Autumn is coming and I have been busy at the bench…

Walker ringRainbow moonstone and Lapis pendant

Here are two quite different pieces I have made recently.
One was a flight of fancy and is for sale at a smidgen under four figures!
It is a pendant that measures 53mm from top to bottom and I made it in yellow and white gold and set it with a stunning rainbow moonstone and
an unusual piece of lapis lazuli and three twinkling diamonds.  I have called it Wish Upon A Star!
The ring on the left was a commission and I made it in 18ct gold, it is set with a pretty blue sapphire and diamonds to
reflect the style of a lost engagement ring. It is a little bit smaller than the pendant – the centre stone is 6.5mm.

The first step is to draw the designs

Joanna Thomson Jewellery Filing

Joanna Thomson Jewellery FilingThe first step is to draw the designs; if it is for a production piece the inspiration can come out of my head from some idea or shape that has occurred to me.  That inspiration might be a cat sitting on the sofa in a particular position or a flower from the garden or simply one of my hallmark leaves!  The wonderful flowing lines of both Art Nouveau and Celtic knots just seem to come out on the page when I pick up a pencil and start drawing. I also think about how many different ways the design can be used – that was one piece of information I gleaned in college when a manufacturing company’s designer came to talk to us.  It has stood me in very good stead!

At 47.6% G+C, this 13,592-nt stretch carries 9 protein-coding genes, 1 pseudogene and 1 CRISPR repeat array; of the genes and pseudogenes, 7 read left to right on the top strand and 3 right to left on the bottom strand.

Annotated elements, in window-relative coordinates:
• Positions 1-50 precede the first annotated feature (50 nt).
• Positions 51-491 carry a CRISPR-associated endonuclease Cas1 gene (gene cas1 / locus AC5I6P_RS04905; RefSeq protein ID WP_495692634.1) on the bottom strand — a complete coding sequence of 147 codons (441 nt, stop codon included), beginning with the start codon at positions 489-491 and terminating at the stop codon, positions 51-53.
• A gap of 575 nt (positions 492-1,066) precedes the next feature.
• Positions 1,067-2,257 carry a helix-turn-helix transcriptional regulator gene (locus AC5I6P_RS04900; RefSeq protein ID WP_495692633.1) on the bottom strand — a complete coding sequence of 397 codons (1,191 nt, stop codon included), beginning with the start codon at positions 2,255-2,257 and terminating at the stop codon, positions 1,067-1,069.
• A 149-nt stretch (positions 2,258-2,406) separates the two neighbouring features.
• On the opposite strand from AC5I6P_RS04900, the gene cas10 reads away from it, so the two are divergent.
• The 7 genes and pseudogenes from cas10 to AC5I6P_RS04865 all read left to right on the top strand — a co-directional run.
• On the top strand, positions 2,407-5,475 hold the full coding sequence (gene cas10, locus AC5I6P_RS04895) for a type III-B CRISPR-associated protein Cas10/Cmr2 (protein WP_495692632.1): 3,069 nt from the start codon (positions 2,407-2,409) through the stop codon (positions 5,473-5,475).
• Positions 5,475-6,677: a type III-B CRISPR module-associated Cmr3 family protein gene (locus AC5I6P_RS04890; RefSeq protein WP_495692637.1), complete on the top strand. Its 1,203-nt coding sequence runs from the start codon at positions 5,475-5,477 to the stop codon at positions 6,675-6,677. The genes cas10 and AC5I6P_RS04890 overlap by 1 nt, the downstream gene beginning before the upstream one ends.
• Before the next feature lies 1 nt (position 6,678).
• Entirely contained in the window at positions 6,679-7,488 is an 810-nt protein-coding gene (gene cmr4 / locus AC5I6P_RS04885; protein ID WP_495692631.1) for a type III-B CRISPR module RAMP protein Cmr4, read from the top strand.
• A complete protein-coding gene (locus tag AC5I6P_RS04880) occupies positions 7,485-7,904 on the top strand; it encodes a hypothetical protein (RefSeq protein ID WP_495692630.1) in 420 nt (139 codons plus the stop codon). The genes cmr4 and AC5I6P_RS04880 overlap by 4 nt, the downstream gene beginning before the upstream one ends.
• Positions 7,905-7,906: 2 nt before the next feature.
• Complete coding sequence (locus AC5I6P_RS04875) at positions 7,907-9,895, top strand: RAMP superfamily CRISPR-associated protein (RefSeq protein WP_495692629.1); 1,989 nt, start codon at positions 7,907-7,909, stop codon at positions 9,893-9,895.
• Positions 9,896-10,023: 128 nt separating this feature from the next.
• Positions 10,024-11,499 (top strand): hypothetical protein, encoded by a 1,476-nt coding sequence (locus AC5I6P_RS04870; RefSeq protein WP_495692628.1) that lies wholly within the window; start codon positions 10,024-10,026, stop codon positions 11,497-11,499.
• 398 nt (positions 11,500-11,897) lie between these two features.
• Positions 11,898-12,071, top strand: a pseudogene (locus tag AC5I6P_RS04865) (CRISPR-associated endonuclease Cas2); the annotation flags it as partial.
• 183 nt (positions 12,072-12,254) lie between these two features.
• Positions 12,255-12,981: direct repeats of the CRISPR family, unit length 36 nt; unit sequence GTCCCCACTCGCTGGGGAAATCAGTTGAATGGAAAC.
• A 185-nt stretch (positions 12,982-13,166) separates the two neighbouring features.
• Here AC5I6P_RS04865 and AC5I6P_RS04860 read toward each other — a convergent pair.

Often a customer will come to me with an idea of their own.  This can be a fun part of the process as I translate their thoughts or simple sketches into three dimentional shapes that are both wearble and durable and, of course, beautiful!

Some recent commissions

Napkin rings square

Scottish Bluebells small squareHere are some recently completed pieces.  The napkin rings are set with amethyst and were a present, they are now the other side of the world.  These are a ittle larger in scale to my usual work and were an interesting challenge to make!  The Bluebells were a birthday present as was the Golden Eagle kilt pin.  It’s 4 inches across and a piece that I really enjoyed making!  Golder Eagle Kilt Pin Square

Now comes the first tricky bit

Joanna Thomson Jewellery Filing